MIT, CARLY SANKERThe cyanobacterium Prochlorococcus is arguably one of the most important organisms on the planet when it comes to supporting life. Hovering near the surface of the ocean, these microbes—a trillion trillion of them—produce half of the world’s oxygen. Given their abundance, results published today (April 24) in Science illustrating their astounding genomic diversity are not terribly surprising. But the study also uncovered genomic lineages, or “backbones,” that may have originated millions of years ago.
“Some of us did not believe that microbes are infinitely diverse,” despite a prevailing assumption, said Steve Giovannoni, who studies bacterioplankton at Oregon State University and who was not involved in the study. “That very high diversity is channeled into patterns, and we’re starting to see what those patterns look like.”
Sallie Chisholm, a microbial ecologist at MIT, has been studying Prochlorococcus for years. Previous genomic studies of the microbe had shown that individuals varied greatly from one another. Remarkably, within the Prochlorococcus strain in her current study—the so-called high-light–adapted Prochlorococcus—individuals share only about 1,450 “core” genes among the 2,000 genes in each genome. The rest are variable. (For comparison, humans share 95 percent of their genes with chimpanzees.) To dive deeper into Prochlorococcus diversity, Chisholm’s group sampled Prochlorococcus from the Atlantic Ocean southeast of Bermuda at three times of year—November, February, and April. The researchers subjected 96 individual bacteria to single-cell sequencing, which covered roughly 70 percent of each genome.
As expected, the group found high diversity in regions of the genome that were known to be hypervariable. “What was also surprising here was the diversity in the core genome, that they have different alleles,” Chisholm told The Scientist. Her team identified subpopulations, each of which has a particular set of core gene alleles associated with a distinct chunk of more variable, or “flexible,” genes. Together, the core alleles and their associated flexible genes represent a so-called genomic backbone. “This covariation between the core alleles and flexible gene content, and its fine scale resolution, represents a new dimension of microdiversity within wild Prochlorococcus populations,” the authors wrote in their report.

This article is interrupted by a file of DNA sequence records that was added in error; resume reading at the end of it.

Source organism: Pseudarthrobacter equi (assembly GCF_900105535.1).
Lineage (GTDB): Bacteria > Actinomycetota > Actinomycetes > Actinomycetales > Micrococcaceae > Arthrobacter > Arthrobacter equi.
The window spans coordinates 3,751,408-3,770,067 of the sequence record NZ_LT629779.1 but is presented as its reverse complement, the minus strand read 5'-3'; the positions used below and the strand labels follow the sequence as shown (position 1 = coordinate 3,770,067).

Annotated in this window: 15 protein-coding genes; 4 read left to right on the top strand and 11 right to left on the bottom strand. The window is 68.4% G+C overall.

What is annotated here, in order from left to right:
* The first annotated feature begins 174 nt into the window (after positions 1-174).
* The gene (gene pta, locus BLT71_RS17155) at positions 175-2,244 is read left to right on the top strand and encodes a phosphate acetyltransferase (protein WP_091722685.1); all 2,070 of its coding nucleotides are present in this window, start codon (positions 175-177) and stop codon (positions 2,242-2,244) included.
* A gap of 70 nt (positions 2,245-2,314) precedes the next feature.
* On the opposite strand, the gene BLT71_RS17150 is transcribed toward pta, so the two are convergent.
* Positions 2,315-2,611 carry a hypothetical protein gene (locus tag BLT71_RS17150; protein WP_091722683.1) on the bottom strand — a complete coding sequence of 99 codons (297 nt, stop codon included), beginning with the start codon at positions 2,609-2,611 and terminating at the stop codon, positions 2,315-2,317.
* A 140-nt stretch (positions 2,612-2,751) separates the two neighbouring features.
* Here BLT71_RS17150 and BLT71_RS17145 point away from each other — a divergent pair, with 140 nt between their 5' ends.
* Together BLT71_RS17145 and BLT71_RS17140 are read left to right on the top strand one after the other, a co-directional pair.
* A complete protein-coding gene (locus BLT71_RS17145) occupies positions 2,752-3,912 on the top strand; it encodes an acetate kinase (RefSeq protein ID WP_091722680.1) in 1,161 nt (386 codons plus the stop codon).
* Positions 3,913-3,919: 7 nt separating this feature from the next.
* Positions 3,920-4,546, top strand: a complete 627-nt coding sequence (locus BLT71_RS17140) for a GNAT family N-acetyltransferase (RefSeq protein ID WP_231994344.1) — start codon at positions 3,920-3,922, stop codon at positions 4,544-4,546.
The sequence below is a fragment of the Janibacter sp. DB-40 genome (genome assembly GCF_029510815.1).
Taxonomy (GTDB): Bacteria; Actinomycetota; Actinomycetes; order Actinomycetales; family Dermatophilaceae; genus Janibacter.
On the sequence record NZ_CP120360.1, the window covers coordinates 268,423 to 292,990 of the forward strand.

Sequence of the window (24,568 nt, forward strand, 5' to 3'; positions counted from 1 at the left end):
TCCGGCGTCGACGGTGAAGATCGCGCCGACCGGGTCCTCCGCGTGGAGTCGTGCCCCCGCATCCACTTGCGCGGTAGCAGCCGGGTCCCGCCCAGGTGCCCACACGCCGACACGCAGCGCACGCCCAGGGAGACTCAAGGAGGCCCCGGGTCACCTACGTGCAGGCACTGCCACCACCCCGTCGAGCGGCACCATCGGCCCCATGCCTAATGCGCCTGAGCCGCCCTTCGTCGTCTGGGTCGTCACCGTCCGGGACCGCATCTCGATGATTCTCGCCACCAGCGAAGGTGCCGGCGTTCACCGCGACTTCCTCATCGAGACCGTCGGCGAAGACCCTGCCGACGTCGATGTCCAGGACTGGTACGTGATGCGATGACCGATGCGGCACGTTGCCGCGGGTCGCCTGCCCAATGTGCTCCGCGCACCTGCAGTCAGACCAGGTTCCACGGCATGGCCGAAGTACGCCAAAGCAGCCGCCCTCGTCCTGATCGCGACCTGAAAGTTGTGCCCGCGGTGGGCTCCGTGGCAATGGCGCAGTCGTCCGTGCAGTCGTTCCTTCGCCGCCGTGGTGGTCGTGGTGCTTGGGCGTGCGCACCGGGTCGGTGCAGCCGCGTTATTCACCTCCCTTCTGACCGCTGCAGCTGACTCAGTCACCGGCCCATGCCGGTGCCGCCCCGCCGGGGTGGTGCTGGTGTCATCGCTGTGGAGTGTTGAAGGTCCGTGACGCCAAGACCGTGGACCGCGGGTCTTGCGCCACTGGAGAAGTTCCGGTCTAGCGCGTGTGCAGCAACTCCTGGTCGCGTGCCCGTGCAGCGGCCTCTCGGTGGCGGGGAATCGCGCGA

Such diversity within the core genes suggests that the Prochlorococcus lineages originated perhaps millions of years ago. “Very often people think this diversity exists because it is being generated continuously,” said Francisco Rodríguez-Valera, who studies microbial genomes at University Miguel Hernández in Elche, Spain, and did not participate in the study. “To get these single nucleotide polymorphisms [in the core genes], they need time.”
Chisholm’s group found that the backbone subpopulations varied in abundance depending on the time of year. The result further supports “that each one of them is ecologically distinct,” said Nadav Kashtan, the lead author of the study, who conducted the work as a postdoc in Chisholm’s lab. The finding also suggests how populations of Prochlorococcus might respond to seasonal changes in environmental conditions that occur over tens of generations by adjusting the relative abundance of subpopulations according to the specific conditions, Kashtan said.
Katherine Pollard, an evolutionary genomicist at the Gladstone Institutes at the University of California, San Francisco, said the study was “an impressive technical feat to get this much data.” Still, Rodríguez-Valera pointed out that the sequences do not include full genomes. “You get pieces of the puzzle, but not the complete puzzle.” Chisholm’s group is now working to compare Prochlorococcus samples from different regions of the world.
N. Kashtan et al., “Single-cell genomics reveals hundreds of coexisting subpopulations in wild Prochlorococcus,” Science, 344:416-20, 2014.